To handle a “Sloppy Doe” is to risk the welfare of one’s clothes. Each bite sends tendrils of juicy, blood-red sauce onto the eater’s face, hands, shirt, pants and shoes. Thus, in order to sustain a robust business, we have purchased several thousand disposable “body bibs” from a New Jersey wholesaler.

These “body bibs” are not unlike those travel bags one uses for suits and other garments on hangers. The user steps into the “body bib” and then zips it up to his or her chin. Their arms exit through one-size-fits-most arm holes. They then don arm-length paper gloves, which we purchased from a supply house in Oregon. MMM MMM!, they read. WHERE’S THE CHOW? Apparently, there is a national need for pre-printed food gloves. We are part of that chain of supply and demand.

Raphael is in charge of helping the infirm and elderly don their “Body Bibs,” and of making sure they remove them after their meal. The bibs have no legs, and sated patrons have attempted to leave the premises hopping like some giant earthworm in an old cartoon.

It bears repeating: our Thursday patrons are a cross lot! Until the sandwiches appear before them, they seem capable of homicide. Their heavy fists pound the tables. Napkins and toothpicks are nervously removed from their dispensers and destroyed via fidgeting. The air is a chaos of tuneless humming and whistling. These fine folks are here to eat, and they want their sandwiches in the worst way!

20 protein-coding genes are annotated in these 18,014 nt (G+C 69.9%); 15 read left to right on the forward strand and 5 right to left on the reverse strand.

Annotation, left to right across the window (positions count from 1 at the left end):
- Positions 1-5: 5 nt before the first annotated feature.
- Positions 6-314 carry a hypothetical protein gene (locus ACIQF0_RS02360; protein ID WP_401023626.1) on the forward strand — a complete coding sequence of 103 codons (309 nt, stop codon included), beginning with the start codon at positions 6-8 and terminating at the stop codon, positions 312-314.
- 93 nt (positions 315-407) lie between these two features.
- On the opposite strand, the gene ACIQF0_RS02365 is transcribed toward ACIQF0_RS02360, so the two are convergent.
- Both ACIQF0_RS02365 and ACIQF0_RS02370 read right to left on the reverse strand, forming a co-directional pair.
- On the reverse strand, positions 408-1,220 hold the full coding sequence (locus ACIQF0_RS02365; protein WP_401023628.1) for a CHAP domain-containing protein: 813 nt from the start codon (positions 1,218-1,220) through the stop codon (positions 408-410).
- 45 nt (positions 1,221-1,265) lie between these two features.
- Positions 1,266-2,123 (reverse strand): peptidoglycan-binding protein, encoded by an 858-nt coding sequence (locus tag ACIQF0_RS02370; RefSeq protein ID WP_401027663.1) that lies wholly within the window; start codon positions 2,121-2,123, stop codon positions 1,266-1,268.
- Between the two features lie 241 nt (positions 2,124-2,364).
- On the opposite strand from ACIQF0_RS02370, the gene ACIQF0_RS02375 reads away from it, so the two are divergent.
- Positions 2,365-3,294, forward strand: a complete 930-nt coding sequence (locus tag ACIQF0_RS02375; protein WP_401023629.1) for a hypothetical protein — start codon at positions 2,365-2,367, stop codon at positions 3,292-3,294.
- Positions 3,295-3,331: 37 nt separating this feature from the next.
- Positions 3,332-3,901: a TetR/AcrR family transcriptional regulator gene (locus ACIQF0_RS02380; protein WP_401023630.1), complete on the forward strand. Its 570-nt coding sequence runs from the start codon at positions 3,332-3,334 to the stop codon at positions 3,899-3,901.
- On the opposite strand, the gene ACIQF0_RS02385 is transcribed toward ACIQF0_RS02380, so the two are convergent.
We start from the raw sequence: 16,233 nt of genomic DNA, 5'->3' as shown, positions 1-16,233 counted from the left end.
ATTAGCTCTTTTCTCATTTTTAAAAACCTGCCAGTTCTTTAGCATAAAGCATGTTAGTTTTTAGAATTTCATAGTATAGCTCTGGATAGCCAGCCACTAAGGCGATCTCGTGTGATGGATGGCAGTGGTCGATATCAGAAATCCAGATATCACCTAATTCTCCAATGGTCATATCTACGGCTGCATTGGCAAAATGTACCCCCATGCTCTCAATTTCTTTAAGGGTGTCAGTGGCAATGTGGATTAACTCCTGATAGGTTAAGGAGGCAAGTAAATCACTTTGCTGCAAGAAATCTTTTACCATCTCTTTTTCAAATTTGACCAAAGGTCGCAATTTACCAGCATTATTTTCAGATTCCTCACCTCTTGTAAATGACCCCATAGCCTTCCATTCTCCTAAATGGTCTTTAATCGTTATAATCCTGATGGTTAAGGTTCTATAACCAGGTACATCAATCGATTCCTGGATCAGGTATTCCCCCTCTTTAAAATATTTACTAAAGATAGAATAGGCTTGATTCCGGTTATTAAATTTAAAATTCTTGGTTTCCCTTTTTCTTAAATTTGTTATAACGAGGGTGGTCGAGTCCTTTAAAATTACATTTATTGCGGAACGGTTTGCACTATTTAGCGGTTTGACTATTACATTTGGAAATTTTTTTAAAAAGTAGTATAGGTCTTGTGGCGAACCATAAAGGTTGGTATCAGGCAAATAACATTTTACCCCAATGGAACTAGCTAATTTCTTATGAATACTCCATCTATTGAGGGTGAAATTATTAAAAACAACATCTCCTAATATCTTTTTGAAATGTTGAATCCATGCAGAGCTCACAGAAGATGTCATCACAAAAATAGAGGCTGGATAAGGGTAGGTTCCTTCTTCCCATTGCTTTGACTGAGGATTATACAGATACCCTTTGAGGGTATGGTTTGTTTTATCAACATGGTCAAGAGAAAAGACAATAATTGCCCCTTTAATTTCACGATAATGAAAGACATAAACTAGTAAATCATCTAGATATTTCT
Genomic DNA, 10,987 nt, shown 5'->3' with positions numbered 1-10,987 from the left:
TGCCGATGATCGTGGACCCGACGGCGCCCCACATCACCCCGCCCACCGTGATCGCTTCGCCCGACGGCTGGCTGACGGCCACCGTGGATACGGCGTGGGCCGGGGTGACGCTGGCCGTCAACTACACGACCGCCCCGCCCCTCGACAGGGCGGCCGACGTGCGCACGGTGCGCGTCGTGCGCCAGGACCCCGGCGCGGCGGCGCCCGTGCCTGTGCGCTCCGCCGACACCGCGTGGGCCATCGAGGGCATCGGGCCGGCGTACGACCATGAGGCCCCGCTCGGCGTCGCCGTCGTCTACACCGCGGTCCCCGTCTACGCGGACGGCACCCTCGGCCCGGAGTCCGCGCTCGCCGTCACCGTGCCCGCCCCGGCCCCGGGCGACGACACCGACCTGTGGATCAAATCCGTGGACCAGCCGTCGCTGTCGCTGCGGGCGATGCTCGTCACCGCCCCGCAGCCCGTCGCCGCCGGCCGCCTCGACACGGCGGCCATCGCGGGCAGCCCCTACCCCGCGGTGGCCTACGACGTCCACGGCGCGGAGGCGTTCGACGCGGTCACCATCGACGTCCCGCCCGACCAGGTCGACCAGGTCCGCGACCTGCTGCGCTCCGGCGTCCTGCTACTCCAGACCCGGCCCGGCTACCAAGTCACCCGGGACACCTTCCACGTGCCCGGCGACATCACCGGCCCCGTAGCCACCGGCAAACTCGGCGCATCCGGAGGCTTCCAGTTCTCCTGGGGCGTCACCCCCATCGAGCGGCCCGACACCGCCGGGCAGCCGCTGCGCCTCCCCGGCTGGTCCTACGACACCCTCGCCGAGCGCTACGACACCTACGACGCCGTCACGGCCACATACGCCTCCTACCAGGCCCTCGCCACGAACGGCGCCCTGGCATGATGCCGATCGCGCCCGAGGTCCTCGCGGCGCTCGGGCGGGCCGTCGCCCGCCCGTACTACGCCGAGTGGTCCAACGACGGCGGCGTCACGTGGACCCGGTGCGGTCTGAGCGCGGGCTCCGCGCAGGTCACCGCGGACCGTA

All I can do is smile and serve. We use no menus on Thursdays. No other entrees need be prepared.

The Diner resembles a bloody battlefield after closing on Thursday afternoon. Silently, grimly, Raphael, Katrice and I clean up the aftermath. The pile of used, discarded “body bibs” and those merrily-printed food gloves is enormous. I have a special “Thursday suit” that I wear to dispose of them. Into extra-large garbage sacks they go. Those are loaded into the Prius and chauffered to the city dump.

The car reeks of “Sloppy Doe” scent for the next several days. Needless to say, none of us who work at “Dorrie’s Diner” have any desire to bite into one of those popular sandwiches! Raphael has come to resent the Thursday sandwiches. He puts on a brave face, as he helps the elderly into their body bibs and watches our patrons plow into the drizzling slabs of bread, sauce and meat.

Under his breath, he spoke a truth in his native tongue:

Lo inĂștil y sucio…